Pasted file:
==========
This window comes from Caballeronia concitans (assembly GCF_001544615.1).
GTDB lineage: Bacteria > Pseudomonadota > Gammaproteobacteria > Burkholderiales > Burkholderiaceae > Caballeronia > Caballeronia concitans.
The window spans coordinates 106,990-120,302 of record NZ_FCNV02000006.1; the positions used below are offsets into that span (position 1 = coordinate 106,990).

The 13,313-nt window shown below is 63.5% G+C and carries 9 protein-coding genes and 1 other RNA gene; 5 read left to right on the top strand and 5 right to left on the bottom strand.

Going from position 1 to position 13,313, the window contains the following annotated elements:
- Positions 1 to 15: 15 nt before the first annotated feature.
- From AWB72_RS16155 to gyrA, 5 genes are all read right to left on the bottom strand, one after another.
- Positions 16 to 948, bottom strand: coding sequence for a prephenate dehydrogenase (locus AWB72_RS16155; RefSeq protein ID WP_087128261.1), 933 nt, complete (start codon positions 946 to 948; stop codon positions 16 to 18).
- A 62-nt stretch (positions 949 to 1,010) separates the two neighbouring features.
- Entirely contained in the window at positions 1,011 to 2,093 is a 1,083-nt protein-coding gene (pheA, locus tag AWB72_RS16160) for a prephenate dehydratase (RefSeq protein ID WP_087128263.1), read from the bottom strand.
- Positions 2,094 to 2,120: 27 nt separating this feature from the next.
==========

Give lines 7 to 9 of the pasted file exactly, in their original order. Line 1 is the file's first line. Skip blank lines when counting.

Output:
- From AWB72_RS16155 to gyrA, 5 genes are all read right to left on the bottom strand, one after another.
- Positions 16 to 948, bottom strand: coding sequence for a prephenate dehydrogenase (locus AWB72_RS16155; RefSeq protein ID WP_087128261.1), 933 nt, complete (start codon positions 946 to 948; stop codon positions 16 to 18).
- A 62-nt stretch (positions 949 to 1,010) separates the two neighbouring features.